It’s good to be back at the Anxious Bench after a spring semester hiatus. As guests published a series of terrific posts in my place, I read them from Thailand, where my family and I spent over two months. We drove on the other side of the road, bathed elephants in mud pits, watched minor-league Thai soccer, canoed to an island in the Gulf of Thailand, ate fried bugs on the streets of Bangkok, and went to some amazingly low-cost dentists.
I also worked hard. The scholarly reason for the trip was to collect data for the final chapter in my current project on global religion. Specifically, the book will look at how global encounters shape American evangelical views and practices regarding race, missions, humanitarian work, supernaturalism, sexuality, and immigration. I intend to use the American antitrafficking movement in Southeast Asia as a case study into how methods of social justice have changed in the last several decades.
Over the next months and years, I’ll be writing extensively about the fascinating stories I gathered. But the process of gathering data was interesting in its own right. As much as I enjoy flipping through old documents with dainty white gloves that don’t fit, doing research in new settings was a lot of fun. My research took me to churches and bars, hole-in-the-wall NGO offices, and the Southeast Asia headquarters of the United Nations. But most of my oral history interviews—about 30 with Thai informants and about 60 with Western informants—took place in coffee shops in Bangkok and Chiang Mai. (Coffee culture in Thailand is young. Very few of the hundreds of coffee shops in Chiang Mai were around ten years ago, and I had been warned about instant Nescafé posing as the real thing. But I enjoyed many excellent lattes. It may be hard to return to the austerity of the archives.)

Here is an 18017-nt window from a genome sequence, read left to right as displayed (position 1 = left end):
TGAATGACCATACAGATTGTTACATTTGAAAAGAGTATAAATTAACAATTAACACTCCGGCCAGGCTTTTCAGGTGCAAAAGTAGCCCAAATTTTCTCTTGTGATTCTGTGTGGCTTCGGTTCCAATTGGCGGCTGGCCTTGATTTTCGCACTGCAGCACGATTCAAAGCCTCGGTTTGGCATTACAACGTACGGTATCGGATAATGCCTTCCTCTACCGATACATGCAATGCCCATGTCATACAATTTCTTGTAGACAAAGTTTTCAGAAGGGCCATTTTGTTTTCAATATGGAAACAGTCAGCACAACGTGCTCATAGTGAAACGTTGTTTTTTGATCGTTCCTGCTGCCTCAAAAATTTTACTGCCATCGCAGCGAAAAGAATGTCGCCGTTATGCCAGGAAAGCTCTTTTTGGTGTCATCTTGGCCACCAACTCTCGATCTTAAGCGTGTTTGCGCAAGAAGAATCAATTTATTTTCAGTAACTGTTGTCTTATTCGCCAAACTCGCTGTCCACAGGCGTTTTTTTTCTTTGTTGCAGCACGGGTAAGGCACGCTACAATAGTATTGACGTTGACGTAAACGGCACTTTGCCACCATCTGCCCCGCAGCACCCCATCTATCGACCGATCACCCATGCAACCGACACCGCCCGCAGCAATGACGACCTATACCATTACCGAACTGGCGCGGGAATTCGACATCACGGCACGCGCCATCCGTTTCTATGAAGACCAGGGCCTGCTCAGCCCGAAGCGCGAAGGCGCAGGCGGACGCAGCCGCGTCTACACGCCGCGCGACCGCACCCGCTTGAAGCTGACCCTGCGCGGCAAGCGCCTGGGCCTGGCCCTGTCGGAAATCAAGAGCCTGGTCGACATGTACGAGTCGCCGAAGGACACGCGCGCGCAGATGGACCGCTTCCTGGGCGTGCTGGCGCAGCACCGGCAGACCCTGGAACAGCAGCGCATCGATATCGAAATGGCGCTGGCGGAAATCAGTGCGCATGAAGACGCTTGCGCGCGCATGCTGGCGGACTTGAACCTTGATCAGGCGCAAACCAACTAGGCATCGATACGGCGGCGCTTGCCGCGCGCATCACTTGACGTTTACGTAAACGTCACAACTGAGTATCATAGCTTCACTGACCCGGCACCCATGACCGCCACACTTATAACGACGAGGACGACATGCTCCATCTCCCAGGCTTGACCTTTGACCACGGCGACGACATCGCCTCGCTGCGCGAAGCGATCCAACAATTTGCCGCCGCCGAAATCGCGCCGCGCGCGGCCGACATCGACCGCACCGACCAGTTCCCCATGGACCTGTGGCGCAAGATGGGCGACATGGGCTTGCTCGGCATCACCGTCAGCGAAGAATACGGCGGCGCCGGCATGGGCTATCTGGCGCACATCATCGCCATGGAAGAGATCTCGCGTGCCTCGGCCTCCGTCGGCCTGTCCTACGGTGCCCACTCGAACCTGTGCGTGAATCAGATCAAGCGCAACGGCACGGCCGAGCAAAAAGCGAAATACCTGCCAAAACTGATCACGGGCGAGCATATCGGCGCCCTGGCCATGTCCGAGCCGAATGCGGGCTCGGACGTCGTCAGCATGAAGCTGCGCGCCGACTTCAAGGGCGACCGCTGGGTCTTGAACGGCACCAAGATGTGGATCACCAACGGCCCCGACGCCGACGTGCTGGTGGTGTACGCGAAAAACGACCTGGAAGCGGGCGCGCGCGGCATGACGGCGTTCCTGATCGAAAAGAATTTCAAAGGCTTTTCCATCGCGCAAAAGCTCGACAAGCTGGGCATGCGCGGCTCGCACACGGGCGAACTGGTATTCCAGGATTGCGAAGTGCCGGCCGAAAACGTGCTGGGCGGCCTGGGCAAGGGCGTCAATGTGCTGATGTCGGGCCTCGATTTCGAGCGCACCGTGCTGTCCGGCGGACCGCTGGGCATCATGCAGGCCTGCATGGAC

These new sites of research brought new kinds of sources. After historical training that taught me to “interrogate” written sources, it was delightful to ask questions of living, breathing sources who talked back. My informants often filled in gaps that documents could not, and I enjoyed seeing personality and passion in faces with the kind of depth that sometimes eludes written expression.
But I also discovered that live human subjects have their own set of limits, an insight that is nothing new for sociologists or journalists. The ravages of time sometimes produce poor memory. A dishonest researcher can lead sources. A clumsy researcher can shut down sources. A cowboy researcher can actually harm sources. To be sure, historians can do violence to non-living people, but Institutional Review Boards seem to care less about that.
In Thailand, the delicate dance between researcher and informant had much to do with the cultural demands of deference and hospitality. On one hand, my sources felt a cultural obligation to host this farang scholar. That I was a professor, imbued in their minds with a certain rank and authority, heightened their sense of obligation.
On the other hand, deference also limited what many were willing to say. I came to Southeast Asia interested in Thai evaluations of Western humanitarian interventions. But many, unwilling initially to offer critiques, only expressed gratefulness to the good-hearted, passionate Americans who cared so much about justice. I learned to restructure my interviews. Instead of leading with questions about Western liabilities, I began to leave more space for affirmations before asking for critiques. It worked. My interview data began to take very different—and much more interesting—shape.
Postmodern insights regarding narrative and power were on full display. To be sure, they are evident in the archives too. But seeing them play out in flesh and blood in real time gave me a fuller sense of the limits of historical knowledge.